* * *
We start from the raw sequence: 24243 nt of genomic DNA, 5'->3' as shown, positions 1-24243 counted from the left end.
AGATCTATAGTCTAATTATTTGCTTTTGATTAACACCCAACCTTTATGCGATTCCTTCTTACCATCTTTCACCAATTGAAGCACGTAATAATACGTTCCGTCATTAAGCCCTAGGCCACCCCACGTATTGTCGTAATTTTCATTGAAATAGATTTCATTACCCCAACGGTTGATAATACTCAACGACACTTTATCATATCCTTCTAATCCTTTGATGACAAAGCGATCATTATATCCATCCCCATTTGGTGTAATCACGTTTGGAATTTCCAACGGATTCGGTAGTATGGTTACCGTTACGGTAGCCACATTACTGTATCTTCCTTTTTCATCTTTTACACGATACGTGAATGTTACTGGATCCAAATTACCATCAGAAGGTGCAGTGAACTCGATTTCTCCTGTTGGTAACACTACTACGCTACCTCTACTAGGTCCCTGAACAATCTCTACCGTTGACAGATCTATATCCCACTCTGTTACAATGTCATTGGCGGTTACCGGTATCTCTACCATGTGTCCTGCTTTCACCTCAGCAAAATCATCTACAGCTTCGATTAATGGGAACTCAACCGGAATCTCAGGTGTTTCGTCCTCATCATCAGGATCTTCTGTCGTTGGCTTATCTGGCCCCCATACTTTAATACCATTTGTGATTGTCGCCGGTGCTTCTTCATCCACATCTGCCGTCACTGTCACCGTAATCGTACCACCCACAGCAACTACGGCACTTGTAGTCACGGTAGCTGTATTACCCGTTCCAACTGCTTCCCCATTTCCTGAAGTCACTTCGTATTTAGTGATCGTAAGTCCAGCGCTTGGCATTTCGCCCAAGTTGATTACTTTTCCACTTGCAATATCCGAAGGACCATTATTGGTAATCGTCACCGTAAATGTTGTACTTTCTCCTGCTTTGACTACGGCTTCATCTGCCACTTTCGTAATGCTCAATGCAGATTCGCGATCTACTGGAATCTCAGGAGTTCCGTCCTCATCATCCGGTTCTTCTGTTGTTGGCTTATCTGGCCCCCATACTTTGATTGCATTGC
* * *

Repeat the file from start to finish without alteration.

We start from the raw sequence: 24243 nt of genomic DNA, 5'->3' as shown, positions 1-24243 counted from the left end.
AGATCTATAGTCTAATTATTTGCTTTTGATTAACACCCAACCTTTATGCGATTCCTTCTTACCATCTTTCACCAATTGAAGCACGTAATAATACGTTCCGTCATTAAGCCCTAGGCCACCCCACGTATTGTCGTAATTTTCATTGAAATAGATTTCATTACCCCAACGGTTGATAATACTCAACGACACTTTATCATATCCTTCTAATCCTTTGATGACAAAGCGATCATTATATCCATCCCCATTTGGTGTAATCACGTTTGGAATTTCCAACGGATTCGGTAGTATGGTTACCGTTACGGTAGCCACATTACTGTATCTTCCTTTTTCATCTTTTACACGATACGTGAATGTTACTGGATCCAAATTACCATCAGAAGGTGCAGTGAACTCGATTTCTCCTGTTGGTAACACTACTACGCTACCTCTACTAGGTCCCTGAACAATCTCTACCGTTGACAGATCTATATCCCACTCTGTTACAATGTCATTGGCGGTTACCGGTATCTCTACCATGTGTCCTGCTTTCACCTCAGCAAAATCATCTACAGCTTCGATTAATGGGAACTCAACCGGAATCTCAGGTGTTTCGTCCTCATCATCAGGATCTTCTGTCGTTGGCTTATCTGGCCCCCATACTTTAATACCATTTGTGATTGTCGCCGGTGCTTCTTCATCCACATCTGCCGTCACTGTCACCGTAATCGTACCACCCACAGCAACTACGGCACTTGTAGTCACGGTAGCTGTATTACCCGTTCCAACTGCTTCCCCATTTCCTGAAGTCACTTCGTATTTAGTGATCGTAAGTCCAGCGCTTGGCATTTCGCCCAAGTTGATTACTTTTCCACTTGCAATATCCGAAGGACCATTATTGGTAATCGTCACCGTAAATGTTGTACTTTCTCCTGCTTTGACTACGGCTTCATCTGCCACTTTCGTAATGCTCAATGCAGATTCGCGATCTACTGGAATCTCAGGAGTTCCGTCCTCATCATCCGGTTCTTCTGTTGTTGGCTTATCTGGCCCCCATACTTTGATTGCATTGC